Murder rates soar in major United States' cities ... but no one knows why

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Murder Rates On The Rise In America


New numbers show that murder rates are rising sharply across the U.S. — but no one can seem to explain why.

According to a recent New York Times report, at least 35 major cities have reported a spike in murders, violent crimes or both.

In St. Louis murders have risen by 60% and Baltimore by 56% since the same date in 2014.

Last month in New Orleans, 120 people were killed by late August -- that's compared to 98 during the same time last year.

Milwaukee, Wisconsin saw the biggest increase at 76%. The city has already reported 104 murders, compared to 59 in all of 2014.

See photos of cities where murders have spiked:

8 PHOTOS
Murder rates soar in major US cities
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Murder rates soar in major United States' cities ... but no one knows why
In this July 30, 2015 picture, a member of the Baltimore Police Department removes crime scene tape from a corner where a victim of a shooting was discovered in Baltimore. Murders are spiking again in Baltimore, three months after Freddie Gray's death in police custody sparked riots. This year's monthly bloodshed has twice reached levels unseen in a quarter-century. In May, Baltimore set a 25-year high of 42 recorded killings. After a brief dip in June, the homicide is soaring again. (AP Photo/Patrick Semansky)
In this July 30, 2015 picture, balloons and candles mark a spot where a man was shot earlier in the week, in Baltimore. Murders are spiking again in Baltimore, three months after Freddie Gray's death in police custody sparked riots. This year's monthly bloodshed has twice reached levels unseen in a quarter-century. In May, Baltimore set a 25-year high of 42 recorded killings. After a brief dip in June, the homicide is soaring again. (AP Photo/Patrick Semansky)
Police patrol a downtown street Wednesday, Jan. 28, 2015, in St. Louis. With the city facing an increase in violent crime, including homicides, St. Louis Police Chief Sam Dotson has asked the Missouri State Highway Patrol to assist policing downtown, a patrol official said Wednesday. (AP Photo/Jeff Roberson)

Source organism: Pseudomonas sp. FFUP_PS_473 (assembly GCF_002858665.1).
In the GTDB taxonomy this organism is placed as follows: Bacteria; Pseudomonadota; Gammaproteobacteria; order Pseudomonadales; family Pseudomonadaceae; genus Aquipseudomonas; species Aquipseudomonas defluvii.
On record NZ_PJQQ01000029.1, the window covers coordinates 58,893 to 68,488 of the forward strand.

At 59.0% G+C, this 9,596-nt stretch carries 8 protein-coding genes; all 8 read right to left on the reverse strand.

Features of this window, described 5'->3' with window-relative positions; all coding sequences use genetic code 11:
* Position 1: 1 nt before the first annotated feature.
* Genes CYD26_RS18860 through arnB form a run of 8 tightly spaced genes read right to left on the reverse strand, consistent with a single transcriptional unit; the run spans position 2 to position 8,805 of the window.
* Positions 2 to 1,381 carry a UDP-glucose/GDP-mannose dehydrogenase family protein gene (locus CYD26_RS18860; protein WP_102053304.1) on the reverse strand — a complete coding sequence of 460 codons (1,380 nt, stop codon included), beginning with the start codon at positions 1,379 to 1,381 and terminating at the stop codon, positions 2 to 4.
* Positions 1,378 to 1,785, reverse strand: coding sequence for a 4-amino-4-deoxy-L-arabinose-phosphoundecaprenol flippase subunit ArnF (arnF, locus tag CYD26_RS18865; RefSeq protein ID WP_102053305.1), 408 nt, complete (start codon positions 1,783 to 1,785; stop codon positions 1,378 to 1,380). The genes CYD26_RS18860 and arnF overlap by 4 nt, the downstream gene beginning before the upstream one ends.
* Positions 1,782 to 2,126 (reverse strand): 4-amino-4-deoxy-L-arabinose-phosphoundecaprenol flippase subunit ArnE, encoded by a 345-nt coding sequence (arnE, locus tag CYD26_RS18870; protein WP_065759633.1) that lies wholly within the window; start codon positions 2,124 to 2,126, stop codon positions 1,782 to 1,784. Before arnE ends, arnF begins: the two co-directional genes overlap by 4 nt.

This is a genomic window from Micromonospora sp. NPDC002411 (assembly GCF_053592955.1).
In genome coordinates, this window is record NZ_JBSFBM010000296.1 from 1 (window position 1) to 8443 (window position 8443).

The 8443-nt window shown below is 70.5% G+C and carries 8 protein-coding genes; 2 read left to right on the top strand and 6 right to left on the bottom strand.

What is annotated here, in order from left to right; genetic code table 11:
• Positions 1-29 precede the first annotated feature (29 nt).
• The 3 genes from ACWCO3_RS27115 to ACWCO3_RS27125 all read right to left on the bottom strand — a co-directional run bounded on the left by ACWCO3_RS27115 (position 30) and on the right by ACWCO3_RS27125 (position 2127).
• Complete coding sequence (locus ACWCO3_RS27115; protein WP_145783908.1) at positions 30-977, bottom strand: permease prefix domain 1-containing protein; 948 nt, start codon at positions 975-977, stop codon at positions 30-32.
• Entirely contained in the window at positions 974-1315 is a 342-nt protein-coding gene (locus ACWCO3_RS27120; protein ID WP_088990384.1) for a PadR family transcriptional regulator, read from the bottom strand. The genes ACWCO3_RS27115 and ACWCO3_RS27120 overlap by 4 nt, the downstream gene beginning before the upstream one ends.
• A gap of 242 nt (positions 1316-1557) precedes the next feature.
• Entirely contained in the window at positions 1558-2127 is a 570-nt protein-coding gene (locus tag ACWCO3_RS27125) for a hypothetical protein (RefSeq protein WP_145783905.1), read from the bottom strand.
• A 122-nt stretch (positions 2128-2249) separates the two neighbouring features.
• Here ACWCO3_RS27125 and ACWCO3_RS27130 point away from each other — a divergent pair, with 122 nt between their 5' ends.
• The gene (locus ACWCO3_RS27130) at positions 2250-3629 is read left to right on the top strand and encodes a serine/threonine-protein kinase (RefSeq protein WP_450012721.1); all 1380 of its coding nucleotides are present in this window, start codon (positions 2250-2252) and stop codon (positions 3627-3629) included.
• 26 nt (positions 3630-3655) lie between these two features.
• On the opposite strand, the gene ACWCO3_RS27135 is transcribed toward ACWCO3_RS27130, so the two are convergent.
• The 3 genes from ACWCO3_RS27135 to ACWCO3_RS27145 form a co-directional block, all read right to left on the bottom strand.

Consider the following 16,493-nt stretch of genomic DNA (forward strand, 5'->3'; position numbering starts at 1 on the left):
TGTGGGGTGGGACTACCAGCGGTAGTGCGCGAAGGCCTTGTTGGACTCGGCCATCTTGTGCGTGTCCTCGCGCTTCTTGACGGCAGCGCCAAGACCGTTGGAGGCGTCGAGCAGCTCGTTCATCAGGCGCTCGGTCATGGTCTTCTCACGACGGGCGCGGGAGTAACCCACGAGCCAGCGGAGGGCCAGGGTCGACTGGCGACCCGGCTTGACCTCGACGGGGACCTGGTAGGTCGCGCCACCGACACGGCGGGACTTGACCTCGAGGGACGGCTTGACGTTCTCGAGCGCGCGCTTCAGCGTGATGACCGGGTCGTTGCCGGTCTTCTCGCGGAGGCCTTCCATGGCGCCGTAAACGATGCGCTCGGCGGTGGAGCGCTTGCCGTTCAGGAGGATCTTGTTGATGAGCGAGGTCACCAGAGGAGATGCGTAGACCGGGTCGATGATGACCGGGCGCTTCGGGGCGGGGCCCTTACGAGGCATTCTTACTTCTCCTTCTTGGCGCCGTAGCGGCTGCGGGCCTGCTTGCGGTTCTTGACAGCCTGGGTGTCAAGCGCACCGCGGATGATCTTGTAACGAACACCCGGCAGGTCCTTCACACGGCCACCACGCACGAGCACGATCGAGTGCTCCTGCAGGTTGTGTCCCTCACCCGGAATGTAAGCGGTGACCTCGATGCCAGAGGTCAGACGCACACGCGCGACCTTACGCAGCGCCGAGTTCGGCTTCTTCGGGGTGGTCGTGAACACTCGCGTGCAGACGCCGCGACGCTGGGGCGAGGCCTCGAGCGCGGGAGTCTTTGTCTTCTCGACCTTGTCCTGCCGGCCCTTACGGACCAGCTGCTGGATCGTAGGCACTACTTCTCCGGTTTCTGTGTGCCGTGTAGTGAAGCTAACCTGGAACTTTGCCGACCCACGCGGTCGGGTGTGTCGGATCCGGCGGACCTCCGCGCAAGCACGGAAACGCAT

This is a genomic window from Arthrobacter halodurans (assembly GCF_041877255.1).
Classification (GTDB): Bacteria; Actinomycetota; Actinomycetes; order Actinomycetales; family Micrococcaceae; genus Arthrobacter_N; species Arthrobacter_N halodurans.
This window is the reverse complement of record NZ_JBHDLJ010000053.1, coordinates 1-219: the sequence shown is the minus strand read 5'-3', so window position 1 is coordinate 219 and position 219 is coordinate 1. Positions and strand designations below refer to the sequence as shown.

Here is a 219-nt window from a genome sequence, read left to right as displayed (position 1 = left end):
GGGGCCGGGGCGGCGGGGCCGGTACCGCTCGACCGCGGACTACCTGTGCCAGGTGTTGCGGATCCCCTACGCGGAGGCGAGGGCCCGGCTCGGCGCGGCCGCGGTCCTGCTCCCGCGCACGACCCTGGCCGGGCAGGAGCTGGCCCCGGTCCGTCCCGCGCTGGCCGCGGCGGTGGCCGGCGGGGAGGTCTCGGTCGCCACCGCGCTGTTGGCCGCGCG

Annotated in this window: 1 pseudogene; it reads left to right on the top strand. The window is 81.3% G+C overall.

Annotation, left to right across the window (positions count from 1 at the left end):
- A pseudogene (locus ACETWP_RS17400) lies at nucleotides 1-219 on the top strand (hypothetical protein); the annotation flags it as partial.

A Baltimore Police officer follows a man, who screamed "Let me in! I'm going in!" before crossing the yellow tape and walking into the crime scene on the 100 block of Upmanor Road, in Baltimore, where a young boy and a 31-year-old woman were shot and killed, Thursday, May 28, 2015. In the month since Freddie Gray died and the city erupted in civil unrest, Baltimore has seen its murder rate skyrocket. There have been 36 murders in May alone. (AP Photo/Juliet Linderman)
This July 30, 2015 picture shows a blighted home in west Baltimore. Murders are spiking again in Baltimore, three months after Freddie Gray's death in police custody sparked riots. This year's monthly bloodshed has twice reached levels unseen in a quarter-century. In May, Baltimore set a 25-year high of 42 recorded killings. After a brief dip in June, the homicide is soaring again. (AP Photo/Patrick Semansky)
Investigators look over a New Orleans Police department vehicle in which one officer was shot and killed while transporting a prisoner in New Orleans, Saturday, June 20, 2015. The New Orleans Police Department said Officer Daryle Holloway was shot while transporting Travis Boys, who managed to get his handcuffed hands from behind his back to the front, grab a firearm and shoot the officer. A manhunt was underway for the 33-year-old Boys, according to Police Chief Michael Harrison. (AP Photo/Gerald Herbert)
Police and K-9 search the area where a New Orleans Police officer was shot and killed in his vehicle while transporting a prisoner in New Orleans, Saturday, June 20, 2015. The prisoner remains at large. (AP Photo/Gerald Herbert)
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Homicides in cities like Los Angeles and Newark have remained relatively steady and urban bloodshed, as the Times calls it, remains far below the peaks of the late 80s and early 90s.

As for a reason for the increase, some theories include an increase in gun ownership, less aggressive policing, young people settling disputes with violence, gang-related killings as well as an increase in killings being carried out insides homes — which are "difficult crimes to predict or prevent."

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